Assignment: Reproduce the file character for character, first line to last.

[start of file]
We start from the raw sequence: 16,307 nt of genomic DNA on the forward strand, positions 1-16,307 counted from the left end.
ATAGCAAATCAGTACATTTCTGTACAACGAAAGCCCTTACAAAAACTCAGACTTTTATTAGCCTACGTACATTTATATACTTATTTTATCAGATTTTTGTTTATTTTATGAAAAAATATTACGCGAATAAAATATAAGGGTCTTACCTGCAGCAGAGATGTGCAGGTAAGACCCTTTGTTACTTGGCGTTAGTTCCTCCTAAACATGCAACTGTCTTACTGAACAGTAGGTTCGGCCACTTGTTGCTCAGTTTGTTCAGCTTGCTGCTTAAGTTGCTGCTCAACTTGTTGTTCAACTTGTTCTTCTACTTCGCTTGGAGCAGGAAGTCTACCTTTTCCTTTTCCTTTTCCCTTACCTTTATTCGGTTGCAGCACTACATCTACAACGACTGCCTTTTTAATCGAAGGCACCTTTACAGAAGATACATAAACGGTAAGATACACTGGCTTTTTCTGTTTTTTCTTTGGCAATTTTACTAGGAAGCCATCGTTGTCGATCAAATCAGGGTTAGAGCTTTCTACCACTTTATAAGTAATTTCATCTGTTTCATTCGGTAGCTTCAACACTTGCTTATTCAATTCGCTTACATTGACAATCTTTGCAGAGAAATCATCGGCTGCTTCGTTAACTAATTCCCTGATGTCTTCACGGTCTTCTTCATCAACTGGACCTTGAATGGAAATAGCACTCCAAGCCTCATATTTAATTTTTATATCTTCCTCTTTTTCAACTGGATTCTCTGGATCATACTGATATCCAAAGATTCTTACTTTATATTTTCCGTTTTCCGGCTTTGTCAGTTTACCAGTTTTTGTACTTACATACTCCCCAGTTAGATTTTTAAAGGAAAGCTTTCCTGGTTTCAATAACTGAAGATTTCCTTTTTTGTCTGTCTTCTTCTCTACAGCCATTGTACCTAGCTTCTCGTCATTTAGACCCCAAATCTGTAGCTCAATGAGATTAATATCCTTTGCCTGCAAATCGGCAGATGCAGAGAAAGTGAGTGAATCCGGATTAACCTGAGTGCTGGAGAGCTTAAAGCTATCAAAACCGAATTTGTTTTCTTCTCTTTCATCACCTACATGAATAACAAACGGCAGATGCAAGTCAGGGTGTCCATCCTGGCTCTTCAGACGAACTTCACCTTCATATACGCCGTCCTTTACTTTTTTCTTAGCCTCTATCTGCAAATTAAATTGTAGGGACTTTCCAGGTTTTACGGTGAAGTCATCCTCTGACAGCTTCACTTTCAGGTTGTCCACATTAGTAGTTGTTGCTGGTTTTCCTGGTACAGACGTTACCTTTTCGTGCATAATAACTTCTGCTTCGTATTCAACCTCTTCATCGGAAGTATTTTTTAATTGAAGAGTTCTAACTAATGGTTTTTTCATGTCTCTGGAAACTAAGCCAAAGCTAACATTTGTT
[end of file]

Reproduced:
We start from the raw sequence: 16,307 nt of genomic DNA on the forward strand, positions 1-16,307 counted from the left end.
ATAGCAAATCAGTACATTTCTGTACAACGAAAGCCCTTACAAAAACTCAGACTTTTATTAGCCTACGTACATTTATATACTTATTTTATCAGATTTTTGTTTATTTTATGAAAAAATATTACGCGAATAAAATATAAGGGTCTTACCTGCAGCAGAGATGTGCAGGTAAGACCCTTTGTTACTTGGCGTTAGTTCCTCCTAAACATGCAACTGTCTTACTGAACAGTAGGTTCGGCCACTTGTTGCTCAGTTTGTTCAGCTTGCTGCTTAAGTTGCTGCTCAACTTGTTGTTCAACTTGTTCTTCTACTTCGCTTGGAGCAGGAAGTCTACCTTTTCCTTTTCCTTTTCCCTTACCTTTATTCGGTTGCAGCACTACATCTACAACGACTGCCTTTTTAATCGAAGGCACCTTTACAGAAGATACATAAACGGTAAGATACACTGGCTTTTTCTGTTTTTTCTTTGGCAATTTTACTAGGAAGCCATCGTTGTCGATCAAATCAGGGTTAGAGCTTTCTACCACTTTATAAGTAATTTCATCTGTTTCATTCGGTAGCTTCAACACTTGCTTATTCAATTCGCTTACATTGACAATCTTTGCAGAGAAATCATCGGCTGCTTCGTTAACTAATTCCCTGATGTCTTCACGGTCTTCTTCATCAACTGGACCTTGAATGGAAATAGCACTCCAAGCCTCATATTTAATTTTTATATCTTCCTCTTTTTCAACTGGATTCTCTGGATCATACTGATATCCAAAGATTCTTACTTTATATTTTCCGTTTTCCGGCTTTGTCAGTTTACCAGTTTTTGTACTTACATACTCCCCAGTTAGATTTTTAAAGGAAAGCTTTCCTGGTTTCAATAACTGAAGATTTCCTTTTTTGTCTGTCTTCTTCTCTACAGCCATTGTACCTAGCTTCTCGTCATTTAGACCCCAAATCTGTAGCTCAATGAGATTAATATCCTTTGCCTGCAAATCGGCAGATGCAGAGAAAGTGAGTGAATCCGGATTAACCTGAGTGCTGGAGAGCTTAAAGCTATCAAAACCGAATTTGTTTTCTTCTCTTTCATCACCTACATGAATAACAAACGGCAGATGCAAGTCAGGGTGTCCATCCTGGCTCTTCAGACGAACTTCACCTTCATATACGCCGTCCTTTACTTTTTTCTTAGCCTCTATCTGCAAATTAAATTGTAGGGACTTTCCAGGTTTTACGGTGAAGTCATCCTCTGACAGCTTCACTTTCAGGTTGTCCACATTAGTAGTTGTTGCTGGTTTTCCTGGTACAGACGTTACCTTTTCGTGCATAATAACTTCTGCTTCGTATTCAACCTCTTCATCGGAAGTATTTTTTAATTGAAGAGTTCTAACTAATGGTTTTTTCATGTCTCTGGAAACTAAGCCAAAGCTAACATTTGTT